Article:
Facebook Inc (NASDAQ:FB) has been on fire this year, with FB stock up a ridiculous 53%. But it’s several of Facebook’s emerging businesses that have captured my interest the most: video and virtual reality.
After the close Monday, Netflix, Inc. (NASDAQ:NFLX) reported its quarterly results. It beat on earnings, revenue, domestic and international expectations. More evidence of Netflix’s leading role cable cord cutting. And, more evidence of the potential for FB video to help deliver the death-blow to the traditional cable subscription.
There are several different models delivering video content these days, the first being Netflix model. This allows a company to build a streaming platform and pay for the rights to content. Some companies, like CBS Corporation (NYSE:CBS) and Time Warner Inc (NYSE:TWX) with HBO, already have their own content.
Then there’s the Facebook and Apple Inc. (NASDAQ:AAPL) model. They’re already highly successful in other businesses, but are looking to dip their toes into the video water. FB and AAPL are incredibly profitable, generate a ton of cash and know that a video budget is just a drop in the bucket. For as much as platforms like Netflix have shaken up the content consumption market, Facebook can be a total disruptor and really push consumers to cut the cord. It can do this because of FB’s enormous platform reach and deep pockets.
However, this may not kill Fox News, CNN, ESPN or others. In fact, despite its potential to push cord-cutting to new levels, it could actually be the saving grace for content companies. Is it really that hard to imagine our Roku Inc (NASDAQ:ROKU), Chromecast from Alphabet Inc (NASDAQ:GOOGL) or smart TV having a Facebook Watch app on it?
It’s not hard for me to picture it and all of these networks would still have the ability to show advertisements — Facebook’s bread and butter — if they’re included. FB may not go in this direction, but with more than a billion daily users, it has the power to become a focal point in video.
Reality for Oculus
Then there’s Oculus, Facebook’s virtual reality business acquired a few years ago. The market has quickly become divided: There are the cheap offerings that use smartphones to power them — think Google and Samsung Electronics Co Ltd (KRX:005930) — and there are the high-powered devices like Oculus and HTC Vive. The high-powered devices are expensive, anywhere from $400 to $800, but also require a powerful computer as well. However, earlier this month Facebook introduced Oculus Go, a $200 wireless VR headset that doesn’t require a smartphone or PC.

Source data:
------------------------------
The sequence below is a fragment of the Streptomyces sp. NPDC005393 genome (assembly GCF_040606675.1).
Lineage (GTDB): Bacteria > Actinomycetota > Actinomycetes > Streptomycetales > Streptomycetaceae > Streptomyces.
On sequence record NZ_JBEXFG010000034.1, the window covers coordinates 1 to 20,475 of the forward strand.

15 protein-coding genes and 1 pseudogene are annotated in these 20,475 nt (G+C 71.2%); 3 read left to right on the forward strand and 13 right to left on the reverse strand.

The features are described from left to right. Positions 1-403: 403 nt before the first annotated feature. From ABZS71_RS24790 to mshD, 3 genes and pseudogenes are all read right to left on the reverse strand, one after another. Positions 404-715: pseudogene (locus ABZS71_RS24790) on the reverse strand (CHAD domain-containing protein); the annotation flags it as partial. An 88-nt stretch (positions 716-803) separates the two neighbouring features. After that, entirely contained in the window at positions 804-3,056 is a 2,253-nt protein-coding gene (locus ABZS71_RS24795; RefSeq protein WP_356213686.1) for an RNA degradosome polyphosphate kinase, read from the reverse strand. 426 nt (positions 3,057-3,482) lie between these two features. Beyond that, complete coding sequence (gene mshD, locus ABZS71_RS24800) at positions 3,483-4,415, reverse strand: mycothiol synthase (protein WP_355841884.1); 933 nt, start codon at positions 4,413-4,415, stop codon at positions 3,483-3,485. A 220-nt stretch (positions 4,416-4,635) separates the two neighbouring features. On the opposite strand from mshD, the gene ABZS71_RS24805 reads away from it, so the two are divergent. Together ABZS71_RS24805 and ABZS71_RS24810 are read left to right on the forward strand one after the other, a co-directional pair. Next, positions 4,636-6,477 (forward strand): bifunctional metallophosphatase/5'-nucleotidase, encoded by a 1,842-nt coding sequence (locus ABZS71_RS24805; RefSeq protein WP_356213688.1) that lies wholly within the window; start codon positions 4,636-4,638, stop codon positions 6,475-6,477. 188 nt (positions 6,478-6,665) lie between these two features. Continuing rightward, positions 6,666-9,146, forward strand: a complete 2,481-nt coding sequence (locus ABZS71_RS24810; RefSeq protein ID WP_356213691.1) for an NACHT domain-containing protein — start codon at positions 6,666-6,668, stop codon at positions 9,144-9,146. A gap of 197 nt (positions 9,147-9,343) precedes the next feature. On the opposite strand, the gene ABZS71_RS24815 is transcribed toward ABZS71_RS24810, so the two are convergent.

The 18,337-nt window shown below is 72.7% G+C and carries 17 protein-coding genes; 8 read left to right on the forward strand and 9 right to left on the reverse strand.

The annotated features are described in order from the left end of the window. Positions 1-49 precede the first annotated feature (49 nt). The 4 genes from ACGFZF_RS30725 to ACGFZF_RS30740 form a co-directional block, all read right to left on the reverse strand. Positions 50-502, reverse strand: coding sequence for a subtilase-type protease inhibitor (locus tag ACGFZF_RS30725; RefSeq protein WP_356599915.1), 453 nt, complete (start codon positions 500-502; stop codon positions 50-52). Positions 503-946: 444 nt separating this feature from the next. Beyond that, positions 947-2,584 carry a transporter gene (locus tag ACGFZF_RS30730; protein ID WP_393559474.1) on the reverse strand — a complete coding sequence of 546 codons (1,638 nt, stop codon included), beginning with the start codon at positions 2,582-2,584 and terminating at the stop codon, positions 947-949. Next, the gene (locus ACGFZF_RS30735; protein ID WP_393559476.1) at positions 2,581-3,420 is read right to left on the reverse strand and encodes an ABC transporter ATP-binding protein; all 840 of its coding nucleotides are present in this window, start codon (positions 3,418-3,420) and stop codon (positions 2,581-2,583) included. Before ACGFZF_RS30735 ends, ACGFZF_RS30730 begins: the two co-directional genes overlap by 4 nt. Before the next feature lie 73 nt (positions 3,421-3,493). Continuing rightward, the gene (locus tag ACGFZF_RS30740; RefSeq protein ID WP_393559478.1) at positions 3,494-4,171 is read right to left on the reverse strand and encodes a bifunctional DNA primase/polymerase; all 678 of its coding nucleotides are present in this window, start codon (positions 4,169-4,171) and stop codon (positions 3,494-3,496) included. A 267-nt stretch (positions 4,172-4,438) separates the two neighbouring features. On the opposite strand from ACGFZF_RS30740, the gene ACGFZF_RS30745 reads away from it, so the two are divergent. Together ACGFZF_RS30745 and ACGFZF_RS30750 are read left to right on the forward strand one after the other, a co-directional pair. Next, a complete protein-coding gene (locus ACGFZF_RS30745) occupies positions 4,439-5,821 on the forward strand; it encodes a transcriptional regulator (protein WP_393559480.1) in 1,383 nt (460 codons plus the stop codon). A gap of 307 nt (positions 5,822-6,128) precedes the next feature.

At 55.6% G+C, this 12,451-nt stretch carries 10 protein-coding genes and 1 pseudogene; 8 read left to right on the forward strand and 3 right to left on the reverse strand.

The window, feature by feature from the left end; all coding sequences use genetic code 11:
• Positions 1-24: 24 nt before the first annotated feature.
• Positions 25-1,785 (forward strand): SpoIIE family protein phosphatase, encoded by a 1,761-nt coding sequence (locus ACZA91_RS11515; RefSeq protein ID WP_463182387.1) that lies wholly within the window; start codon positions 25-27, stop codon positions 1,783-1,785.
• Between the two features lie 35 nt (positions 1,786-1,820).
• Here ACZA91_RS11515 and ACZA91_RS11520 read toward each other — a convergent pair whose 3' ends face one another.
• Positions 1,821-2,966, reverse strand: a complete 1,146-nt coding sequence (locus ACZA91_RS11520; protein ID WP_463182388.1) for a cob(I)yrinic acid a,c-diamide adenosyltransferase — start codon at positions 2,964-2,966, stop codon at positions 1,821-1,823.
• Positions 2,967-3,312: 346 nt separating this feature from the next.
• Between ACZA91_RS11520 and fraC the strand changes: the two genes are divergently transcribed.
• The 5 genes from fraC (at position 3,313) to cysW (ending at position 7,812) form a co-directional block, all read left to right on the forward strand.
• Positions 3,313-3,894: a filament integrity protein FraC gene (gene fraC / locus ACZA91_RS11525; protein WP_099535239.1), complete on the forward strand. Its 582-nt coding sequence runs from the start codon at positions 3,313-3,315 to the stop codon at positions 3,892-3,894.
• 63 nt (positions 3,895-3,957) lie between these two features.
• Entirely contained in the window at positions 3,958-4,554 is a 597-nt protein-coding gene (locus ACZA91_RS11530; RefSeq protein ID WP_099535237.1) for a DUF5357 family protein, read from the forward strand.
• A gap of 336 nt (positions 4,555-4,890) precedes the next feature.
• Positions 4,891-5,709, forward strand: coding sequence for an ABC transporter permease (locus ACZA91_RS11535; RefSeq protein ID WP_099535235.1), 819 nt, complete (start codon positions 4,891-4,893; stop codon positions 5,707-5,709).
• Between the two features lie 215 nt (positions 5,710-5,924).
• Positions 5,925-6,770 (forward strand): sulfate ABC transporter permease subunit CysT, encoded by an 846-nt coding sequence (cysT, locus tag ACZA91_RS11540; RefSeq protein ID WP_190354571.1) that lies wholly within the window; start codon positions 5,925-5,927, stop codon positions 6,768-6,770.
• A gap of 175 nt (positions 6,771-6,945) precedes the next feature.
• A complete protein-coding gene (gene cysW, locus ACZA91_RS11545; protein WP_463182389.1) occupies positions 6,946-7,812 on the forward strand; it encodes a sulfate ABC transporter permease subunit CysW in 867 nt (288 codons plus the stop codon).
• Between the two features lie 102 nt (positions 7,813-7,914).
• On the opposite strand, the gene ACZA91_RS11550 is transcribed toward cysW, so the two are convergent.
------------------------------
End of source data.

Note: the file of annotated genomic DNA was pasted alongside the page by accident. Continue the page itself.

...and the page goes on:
Some were quick to criticize, lamenting that the low price point and lack of PC hookup meant it wasn’t all that powerful. For the niche group of hardcore VR users, they can still get their hands on a high-powered setup. But the vast majority of consumers do not want to shop for their own NVIDIA Corporation (NASDAQ:NVDA) graphic chips for a super computer to power their $500 VR headset.
Instead, they want something that works better than Google Cardboard, but doesn’t cost an arm and a leg. That’s the role Oculus Go is intending to play. VR hasn’t gone mainstream yet, but CEO Mark Zuckerberg is looking to change that with the Go. His goal is to get a billion people using VR. While that seems like a lofty target — and it is — Facebook has some 2 billion monthly active users. Clearly, Zuck knows how to cater to the masses. Can he do it again?
VR, TV and FB Stock
It won’t be an easy road, but there is visibility. One can imagine Facebook TV being a reality. Oculus is already here and Go could propel the world (not just FB) into its new immersive frontier. With more people having access to VR, more content is sure to come. If it works the way it’s drawn up, it will create a self-propelling cycle where developers come to satisfy the growing industry and the industry grows as more new great content comes.
Perhaps FB will be the first meaningful player in integrating both video and VR. But in terms of financial impact, we’re still a ways off. Thanks to FB’s roaring core business though, including platforms like Facebook, WhatsApp and Instagram, growth remains steady. Snap Inc (NYSE:SNAP) has proven to be weak competition and Twitter Inc (NASDAQ:TWTR) seems to be playing a different game altogether.
All this has enable FB stock to hit new high after new high, the latest of which came on Tuesday. We have been bullish on Facebook stock for a while and I see little reason to part ways with it now. The valuation is high but reasonable given the company’s growth rate.
Bret Kenwell is the manager and author of Future Blue Chips and is on Twitter @BretKenwell. As of this writing, Bret Kenwell did not hold a position in any of the aforementioned securities.